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3.39  ·  Rating Details ·  1,106 Ratings  ·  134 Reviews
Franz Kafka meets George Orwell in this dark, dystopian tale. Set in Paris in the near future, the story revolves around a young woman who works as a beautician and masseuse, for whom happiness is derived from perfumes, shampoos, and generally hedonistic pursuits. One day she realizes she is slowly (and quite literally) becoming a pig. Life as a neophyte porker, she discov ...more
Published (first published 1996)
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(showing 1-30)
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MJ Nicholls
You have this friend, she’s been out of work for months. Then she gets this gig at a perfume counter, which also involves being a prostitute. She is routinely abused by her “clients” who use her for increasingly perverse sexual practices. She is also, at that time, transforming into a sow. You keep calling to meet for a coffee, but all you get is the answer machine, oinking and grunting her absence. You hear she’s taken up with a politician who sweeps her into the dark sexual underbelly of Paris ...more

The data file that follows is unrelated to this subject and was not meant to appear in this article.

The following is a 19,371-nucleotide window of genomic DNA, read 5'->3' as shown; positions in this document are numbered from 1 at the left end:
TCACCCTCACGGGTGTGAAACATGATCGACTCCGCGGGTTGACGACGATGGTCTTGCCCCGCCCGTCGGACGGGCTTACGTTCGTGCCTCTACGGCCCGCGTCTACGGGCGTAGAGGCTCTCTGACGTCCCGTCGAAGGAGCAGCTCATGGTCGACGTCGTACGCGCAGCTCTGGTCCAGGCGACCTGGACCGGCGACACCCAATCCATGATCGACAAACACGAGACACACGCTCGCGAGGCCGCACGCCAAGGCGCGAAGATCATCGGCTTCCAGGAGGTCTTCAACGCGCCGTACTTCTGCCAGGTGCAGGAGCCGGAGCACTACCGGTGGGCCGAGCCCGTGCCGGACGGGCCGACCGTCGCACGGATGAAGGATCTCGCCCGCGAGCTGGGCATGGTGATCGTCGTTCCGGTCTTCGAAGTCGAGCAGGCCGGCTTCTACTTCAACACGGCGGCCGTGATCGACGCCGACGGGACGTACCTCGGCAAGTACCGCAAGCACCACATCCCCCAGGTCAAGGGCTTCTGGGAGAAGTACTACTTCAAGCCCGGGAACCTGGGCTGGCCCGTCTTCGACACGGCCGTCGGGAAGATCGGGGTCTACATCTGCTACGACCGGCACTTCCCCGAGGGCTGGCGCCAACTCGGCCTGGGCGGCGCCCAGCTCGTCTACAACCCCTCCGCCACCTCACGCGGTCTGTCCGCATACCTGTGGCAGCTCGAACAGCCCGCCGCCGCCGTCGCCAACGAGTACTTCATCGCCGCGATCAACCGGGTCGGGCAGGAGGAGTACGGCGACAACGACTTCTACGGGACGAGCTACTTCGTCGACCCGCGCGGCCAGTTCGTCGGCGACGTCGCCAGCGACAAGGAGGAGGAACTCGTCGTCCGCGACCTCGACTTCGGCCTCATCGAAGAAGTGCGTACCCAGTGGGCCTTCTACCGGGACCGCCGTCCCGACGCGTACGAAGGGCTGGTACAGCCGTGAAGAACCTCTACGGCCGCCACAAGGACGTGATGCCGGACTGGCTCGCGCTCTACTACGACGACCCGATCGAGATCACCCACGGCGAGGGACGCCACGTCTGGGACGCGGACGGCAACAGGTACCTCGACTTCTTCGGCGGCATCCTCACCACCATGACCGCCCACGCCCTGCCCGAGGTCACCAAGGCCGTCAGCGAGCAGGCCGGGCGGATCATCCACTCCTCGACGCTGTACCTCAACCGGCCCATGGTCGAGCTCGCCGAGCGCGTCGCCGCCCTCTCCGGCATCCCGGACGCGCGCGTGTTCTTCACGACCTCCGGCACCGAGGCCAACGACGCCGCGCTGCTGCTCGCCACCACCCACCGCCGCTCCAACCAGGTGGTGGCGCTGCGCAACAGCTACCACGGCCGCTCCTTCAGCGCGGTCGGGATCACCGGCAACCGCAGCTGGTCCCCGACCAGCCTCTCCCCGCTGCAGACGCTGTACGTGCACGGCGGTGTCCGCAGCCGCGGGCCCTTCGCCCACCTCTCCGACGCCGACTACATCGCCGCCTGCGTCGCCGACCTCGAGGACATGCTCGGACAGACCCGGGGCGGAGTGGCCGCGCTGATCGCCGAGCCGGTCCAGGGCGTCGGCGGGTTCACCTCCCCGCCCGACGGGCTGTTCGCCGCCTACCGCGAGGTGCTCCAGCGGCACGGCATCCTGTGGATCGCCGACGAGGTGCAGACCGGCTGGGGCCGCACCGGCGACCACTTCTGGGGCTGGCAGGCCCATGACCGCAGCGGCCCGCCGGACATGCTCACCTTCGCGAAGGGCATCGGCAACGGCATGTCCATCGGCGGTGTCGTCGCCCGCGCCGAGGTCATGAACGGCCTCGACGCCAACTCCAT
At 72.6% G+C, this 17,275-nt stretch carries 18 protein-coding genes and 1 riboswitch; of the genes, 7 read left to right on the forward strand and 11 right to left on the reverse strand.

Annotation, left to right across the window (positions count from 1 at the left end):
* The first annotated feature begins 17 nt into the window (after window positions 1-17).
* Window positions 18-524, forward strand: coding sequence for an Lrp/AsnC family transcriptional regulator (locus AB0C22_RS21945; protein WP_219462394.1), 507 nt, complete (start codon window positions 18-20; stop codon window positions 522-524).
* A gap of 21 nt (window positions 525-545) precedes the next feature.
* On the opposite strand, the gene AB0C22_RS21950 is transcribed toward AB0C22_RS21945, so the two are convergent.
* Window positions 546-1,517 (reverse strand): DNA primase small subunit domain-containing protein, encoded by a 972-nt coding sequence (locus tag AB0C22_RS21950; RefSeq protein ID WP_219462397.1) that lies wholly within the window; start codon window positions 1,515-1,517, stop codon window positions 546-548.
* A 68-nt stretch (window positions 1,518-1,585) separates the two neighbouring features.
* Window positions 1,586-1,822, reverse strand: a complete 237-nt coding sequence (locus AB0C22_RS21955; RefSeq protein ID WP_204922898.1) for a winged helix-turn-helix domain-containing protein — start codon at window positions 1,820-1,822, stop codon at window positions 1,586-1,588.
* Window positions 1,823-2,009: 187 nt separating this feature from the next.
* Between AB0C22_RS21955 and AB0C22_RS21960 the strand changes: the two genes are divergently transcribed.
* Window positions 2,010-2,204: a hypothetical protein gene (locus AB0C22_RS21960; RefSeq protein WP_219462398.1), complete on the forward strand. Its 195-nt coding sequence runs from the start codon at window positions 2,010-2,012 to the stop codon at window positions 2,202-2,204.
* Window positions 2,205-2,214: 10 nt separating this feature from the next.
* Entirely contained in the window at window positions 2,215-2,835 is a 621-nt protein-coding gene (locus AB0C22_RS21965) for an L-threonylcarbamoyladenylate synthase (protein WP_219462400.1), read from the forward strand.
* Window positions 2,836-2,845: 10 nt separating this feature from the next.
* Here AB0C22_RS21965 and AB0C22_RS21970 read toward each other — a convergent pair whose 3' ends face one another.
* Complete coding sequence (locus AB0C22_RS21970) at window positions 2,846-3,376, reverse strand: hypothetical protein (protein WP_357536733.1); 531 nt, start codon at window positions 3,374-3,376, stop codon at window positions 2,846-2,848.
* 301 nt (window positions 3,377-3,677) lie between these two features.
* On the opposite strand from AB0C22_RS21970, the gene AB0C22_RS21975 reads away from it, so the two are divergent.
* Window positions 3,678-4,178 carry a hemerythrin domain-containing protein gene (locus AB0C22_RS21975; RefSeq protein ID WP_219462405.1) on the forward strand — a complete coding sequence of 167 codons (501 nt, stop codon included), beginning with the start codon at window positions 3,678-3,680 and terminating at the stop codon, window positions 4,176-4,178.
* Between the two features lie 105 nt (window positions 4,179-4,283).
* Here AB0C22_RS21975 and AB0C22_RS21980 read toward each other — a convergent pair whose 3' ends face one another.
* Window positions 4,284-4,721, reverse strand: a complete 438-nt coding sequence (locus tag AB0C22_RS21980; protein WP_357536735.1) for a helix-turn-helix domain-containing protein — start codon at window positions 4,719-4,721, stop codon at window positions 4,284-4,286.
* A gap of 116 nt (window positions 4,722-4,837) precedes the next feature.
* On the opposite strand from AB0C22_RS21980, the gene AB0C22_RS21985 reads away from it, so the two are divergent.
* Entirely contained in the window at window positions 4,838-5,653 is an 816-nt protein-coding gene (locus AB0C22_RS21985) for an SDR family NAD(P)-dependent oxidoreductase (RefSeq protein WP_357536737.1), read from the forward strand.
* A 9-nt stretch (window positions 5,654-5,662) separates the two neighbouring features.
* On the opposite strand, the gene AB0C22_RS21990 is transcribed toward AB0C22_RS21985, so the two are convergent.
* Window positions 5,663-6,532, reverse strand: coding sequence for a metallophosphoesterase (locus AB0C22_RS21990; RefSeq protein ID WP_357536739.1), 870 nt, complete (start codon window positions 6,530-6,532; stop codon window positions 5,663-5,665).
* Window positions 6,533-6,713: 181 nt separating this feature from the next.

"No one talked in there, they all screamed, sang, drooled, ate on all fours and that kind of thing. We had fun."

This stunning book caught me completely by surprise, it is brilliant, and it's right up my alley. It's full of viciousness and humor, remarkable understatement in the midst of insane circumstances, and bitter, intense irony. It is a madcap romp through a hell in which our culture's most sadistic fantasies are made a concrete reality.

Outrage at the commodification of women is quite appa
Mar 01, 2013 Henning rated it it was amazing  ·  review of another edition
Few books have touched me as this one has!
At the time of reading it, ten or so years ago, I actually got really scared and had a hard time sleeping for a couple of days. It's so bizarre but in a sense so realistic and true too human behaviour that it far exceeded the horror of most I'd seen/read up too that point (and still today). The naive narrator and how she, from her perspective, focuses and draw the readers attention to what she thinks is important and how she hides things from herself or
Nate D
Apr 27, 2015 Nate D rated it really liked it  ·  review of another edition